Homesteading for Beginners

Homesteading is about making small steps towards self-sufficiency until you have the life you want. You do not have to give up all modern luxuries and move to a big isolated hunk of land to become a homesteader. Instead, you can start where you’re at. Even people living in a tiny apartment in the middle of the big city can become more self-sufficient by simply planting some herbs in a container. In fact, that is exactly how my homesteading journey began. Here are some simple skills I would encourage a want-to-be homesteader to practice:

Start Composting

Seedling emerging from composted soil

Composting is a great step for someone that has some space and wants to begin gardening within the next year or so. Without good compost, your crops can experience nutritional deficiencies. Composting will help you get connected to your soil and it will provide essential nutrients for your future plants. To learn how we started our composting method click here.

Learn how to Preserve Food

Knife slicing a fresh tomato

Knowing how to preserve food is an important skill to have when your backyard is bursting with vegetables. This also comes in handy when your favorite fruits and vegetables go on sale or when something is about to spoil in your refrigerator. Food preservation can include:

  • Drying
  • Salting
  • Canning
  • Pickling/Fermenting
  • Freezing

Food preservation takes practice, so don’t get discouraged if it doesn’t work out the first (or second time.)

Get Familiar with Wood

Man finishing wooden butcher block

Woodworking is an important skill to have on the homestead. This skill will save you loads of cash and will allow you to build important things like gardening boxes, animal hutches, and furniture. Prior to trying out your building skills, start getting familiar with wood. Learn where to buy it, what qualities you need to look for, and what tools or skills you will need if your plan is to reuse free wood. Getting familiar with wood will save you a lot of headaches once you are ready to begin woodworking.

Investigate Protein Sources

Child standing in Free Range Rabbit Tractor

Raising some type of meat or protein is often when people begin identifying as homesteaders. While you don’t need a backyard to start raising a protein source, I do recommend you take at least 6 months to learn the ins-and-outs of your specific protein prior to purchasing. Join groups on Facebook, learn about the different breeders and suppliers in your area, head to the library and read up on their needs and common illnesses. Here is a list of “alternative” protein sources to get you started:

Infographic of livestock options for people living in apartments, HOA's, & cities

If you are just beginning your homesteading journey, know that all of these skills take time and dedication to master. Failure is part of the homesteading process. Don’t let that stop you from achieving your self-sufficient dreams!

Reasons You Shouldn’t Raise Rabbits

Typically this is the part of the blog post where I’m supposed to introduce you to reasons you shouldn’t be raising rabbits, but we don’t have time for that. There are plenty of normal humans just wandering around the internet, falling in love with the idea of having their own sustainable meat right in their backyard, and I need to help those poor lost souls before they get in so deep they cannot be rescued.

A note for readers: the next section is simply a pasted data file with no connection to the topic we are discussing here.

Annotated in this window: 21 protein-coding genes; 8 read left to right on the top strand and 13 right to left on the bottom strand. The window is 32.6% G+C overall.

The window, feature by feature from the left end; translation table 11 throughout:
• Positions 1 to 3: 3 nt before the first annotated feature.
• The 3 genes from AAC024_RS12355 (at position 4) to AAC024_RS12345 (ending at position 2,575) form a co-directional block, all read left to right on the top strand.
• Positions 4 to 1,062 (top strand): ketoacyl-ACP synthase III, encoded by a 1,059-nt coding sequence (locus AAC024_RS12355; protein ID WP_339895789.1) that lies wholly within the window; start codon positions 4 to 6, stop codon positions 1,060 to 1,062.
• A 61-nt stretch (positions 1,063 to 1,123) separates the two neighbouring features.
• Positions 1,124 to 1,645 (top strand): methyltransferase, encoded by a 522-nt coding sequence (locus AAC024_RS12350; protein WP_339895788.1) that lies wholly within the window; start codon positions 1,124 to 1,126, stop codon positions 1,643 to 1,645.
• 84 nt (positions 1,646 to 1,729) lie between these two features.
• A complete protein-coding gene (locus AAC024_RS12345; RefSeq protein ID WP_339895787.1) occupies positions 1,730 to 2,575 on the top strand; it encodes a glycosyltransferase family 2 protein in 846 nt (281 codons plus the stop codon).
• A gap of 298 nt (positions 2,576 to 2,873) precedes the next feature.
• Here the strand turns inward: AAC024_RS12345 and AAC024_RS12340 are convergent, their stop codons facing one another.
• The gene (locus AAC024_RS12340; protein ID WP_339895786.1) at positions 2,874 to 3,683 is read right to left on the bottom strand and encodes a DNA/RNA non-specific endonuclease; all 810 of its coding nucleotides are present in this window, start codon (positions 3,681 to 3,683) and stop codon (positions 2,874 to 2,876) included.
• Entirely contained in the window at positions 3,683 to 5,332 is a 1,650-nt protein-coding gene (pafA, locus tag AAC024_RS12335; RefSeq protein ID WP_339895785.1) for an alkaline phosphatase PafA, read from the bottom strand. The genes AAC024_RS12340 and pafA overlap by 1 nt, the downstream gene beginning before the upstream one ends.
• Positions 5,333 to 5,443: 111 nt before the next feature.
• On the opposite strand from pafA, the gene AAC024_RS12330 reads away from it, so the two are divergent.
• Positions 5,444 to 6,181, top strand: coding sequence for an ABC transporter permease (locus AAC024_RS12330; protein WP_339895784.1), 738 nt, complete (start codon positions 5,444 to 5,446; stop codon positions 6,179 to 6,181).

Reasons You Shouldn't Raise Rabbits with graphic of gray rabbit

Perfectly good meat appears in the back of grocery stores that doesn’t require an animal being murdered.

Have you ever seen a pork or a beef out in the wild? No, you haven’t. Because they don’t exist. It’s not science. It’s magic.

Knowing what food your meal has eaten is just plain wrong. 

Why feed your animal organic plants from your garden when it could instead be eating phytoestrogens and genetically modified organisms? That old saying, “you are what you eat” doesn’t apply to food because scientists created a filtration system from styrofoam wrappers and ignorance to just pull away all of the bad stuff. I’m really concerned about how you will filter your meat if you have neither styrofoam nor ignorance.

An angel loses its wings every time you pay less than $0.50 for “free-range,” “organic,” or “grass-fed” meat.

Don’t you dare get me started on those that eat gourmet meals for free because they grow their rabbit’s food. I may not know what the angel loses at that point, but I do know one thing, there will be severe consequences for those types of actions.

No one should love something they will one day consume.

Honestly, I’m ashamed that you would even consider caring about something you will one day eat. And praying or thanking the soul before it is harvested? What are you? A monster? Be a decent human and grow your meals in pens where they cannot turn around and get to stand in their own poo for their entire life. That is the very least you could do for an animal that will one day sacrifice it’s life for you.

You should only consume ugly animals. 

adorable photo of baby animals traditionally raised as livestock

I’m sure you heathen rabbit raisers and homesteaders can give our readers a few more reasons why you shouldn’t be raising rabbits. Go on. Don’t be shy. Tell them.